Questions From Students about Behavioral Neuroscience and Comparative Psychology
Also see ANDP — Student Information from the Society for Neuroscience
1. What neuroscience programs are there?
See the Society for Neuroscience book of Neurocience Programs in the USA or ANDP — Neuroscience Training Programs in North America. Also see Graduate Study in Psychology, the APA book that lists all psychology programs in the USA. For undergraduate programs, the FUN — Faculty for Undergraduate Neuroscience website features a directory of programs plus other valuable resources, such as listings of summer internship programs around the country.
Students interested in graduate study in comparative psychology will find programs listed in the APA book "Graduate Study in Psychology" and by searching online. However, you will miss many excellent opportunities for studying psychology with nonhuman animals if you just search for programs called "comparative psychology." Instead, look in journals, at conferences and online for scholars doing the kinds of research that interest you, with the animal species that interest you, and contact those faculty members for information about their doctoral programs.
2. What courses do I need to be admitted?
A premed-type set of courses is recommended for neuroscience programs but not required by most programs. Comparative psychology programs often look for courses in animal behavior. A strong record is usually more important than the specific courses you have taken.
3. Is it necessary to have done research in college?
Students come from liberal arts colleges that have little or no research; however, with or without research you need a good letter of recommendation from a faculty member who knows your capabilities well. Thus, doing research with a faculty member can help greatly. Research experience is always a good idea.
4. Is the GRE necessary?
Most universities look at GRE scores and some require them; some even use a formula that factors in GRE scores; some places put more emphasis on letters of recommendation. Grades are the third main factor.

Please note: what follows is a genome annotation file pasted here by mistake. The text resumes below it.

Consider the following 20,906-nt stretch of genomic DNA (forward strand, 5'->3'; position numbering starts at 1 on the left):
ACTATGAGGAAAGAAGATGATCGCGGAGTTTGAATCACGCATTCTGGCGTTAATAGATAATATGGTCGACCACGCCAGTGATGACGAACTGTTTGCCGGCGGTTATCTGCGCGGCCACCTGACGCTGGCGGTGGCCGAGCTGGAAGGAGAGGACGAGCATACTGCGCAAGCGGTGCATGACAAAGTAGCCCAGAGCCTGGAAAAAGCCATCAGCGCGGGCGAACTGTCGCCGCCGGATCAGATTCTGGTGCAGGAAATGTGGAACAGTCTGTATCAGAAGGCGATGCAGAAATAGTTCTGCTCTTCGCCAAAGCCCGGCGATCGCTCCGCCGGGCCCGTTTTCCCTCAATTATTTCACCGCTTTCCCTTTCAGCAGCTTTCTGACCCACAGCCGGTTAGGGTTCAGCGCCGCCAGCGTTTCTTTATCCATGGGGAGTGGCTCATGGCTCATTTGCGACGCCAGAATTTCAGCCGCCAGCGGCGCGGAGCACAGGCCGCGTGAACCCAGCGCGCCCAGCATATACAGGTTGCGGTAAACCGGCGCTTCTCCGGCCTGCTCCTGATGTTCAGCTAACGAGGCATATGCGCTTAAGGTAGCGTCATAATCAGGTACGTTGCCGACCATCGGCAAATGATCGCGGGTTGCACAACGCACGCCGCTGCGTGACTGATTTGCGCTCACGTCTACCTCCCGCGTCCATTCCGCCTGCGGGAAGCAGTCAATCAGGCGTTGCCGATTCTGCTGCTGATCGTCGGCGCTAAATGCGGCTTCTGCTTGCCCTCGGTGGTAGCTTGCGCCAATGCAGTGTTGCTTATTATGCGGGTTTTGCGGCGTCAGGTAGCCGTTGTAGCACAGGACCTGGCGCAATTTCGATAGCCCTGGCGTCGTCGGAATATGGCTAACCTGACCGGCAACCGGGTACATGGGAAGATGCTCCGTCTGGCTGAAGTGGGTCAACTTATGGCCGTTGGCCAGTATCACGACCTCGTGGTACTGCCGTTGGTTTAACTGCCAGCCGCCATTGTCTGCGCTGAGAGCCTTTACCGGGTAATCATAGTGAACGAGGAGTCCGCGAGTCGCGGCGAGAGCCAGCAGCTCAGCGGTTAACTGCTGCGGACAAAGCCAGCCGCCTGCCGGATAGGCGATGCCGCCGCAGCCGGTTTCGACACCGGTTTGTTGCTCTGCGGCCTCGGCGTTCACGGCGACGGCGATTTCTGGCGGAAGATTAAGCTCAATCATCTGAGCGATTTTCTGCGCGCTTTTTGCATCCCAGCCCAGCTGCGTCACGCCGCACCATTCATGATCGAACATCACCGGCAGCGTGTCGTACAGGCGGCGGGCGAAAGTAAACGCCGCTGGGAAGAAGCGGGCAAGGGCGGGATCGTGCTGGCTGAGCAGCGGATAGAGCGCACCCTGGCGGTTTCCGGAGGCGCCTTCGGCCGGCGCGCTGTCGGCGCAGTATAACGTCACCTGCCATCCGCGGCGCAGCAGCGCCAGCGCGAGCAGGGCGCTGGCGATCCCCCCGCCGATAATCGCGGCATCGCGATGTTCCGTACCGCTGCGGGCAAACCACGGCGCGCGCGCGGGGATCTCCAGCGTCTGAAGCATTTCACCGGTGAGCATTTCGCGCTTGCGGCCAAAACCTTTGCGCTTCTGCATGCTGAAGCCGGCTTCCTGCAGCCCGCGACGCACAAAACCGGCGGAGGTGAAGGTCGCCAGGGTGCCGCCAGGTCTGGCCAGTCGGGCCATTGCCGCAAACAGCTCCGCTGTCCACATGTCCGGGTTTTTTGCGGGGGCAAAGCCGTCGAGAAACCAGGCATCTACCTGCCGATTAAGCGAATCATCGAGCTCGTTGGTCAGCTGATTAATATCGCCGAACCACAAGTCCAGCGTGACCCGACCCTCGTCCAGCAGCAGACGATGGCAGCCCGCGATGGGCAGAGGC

5. Is it a good idea to express interest in working with a particular professor?
Sometimes that helps, but it can backfire if that professor has no room for a new student. If you are sincerely interested in a particular type of research or a particular research laboratory, say so in your application. It is often a good idea to call or email the professor to see if he or she is interested in your candidacy. Do not be discouraged if the professor does not reply to your inquiry. Professors often find it difficult to respond to such queries and cannot usually judge the quality of the student or the student's interest level until an application has been submitted.
6. What career opportunities are available in the field of behavioral neuroscience and comparative psychology?
The most common type of career is college teaching and research. There are sometimes opportunities in the laboratories run by drug companies or by the federal government. Teaching jobs generally require a PhD. Occasionally other opportunities arise at zoos, aquarias, oceanariums and so forth. Conservation groups sometimes hire people with backgrounds in comparative psychology. Students are often very creative in applying what they learn in graduate school to novel careers.
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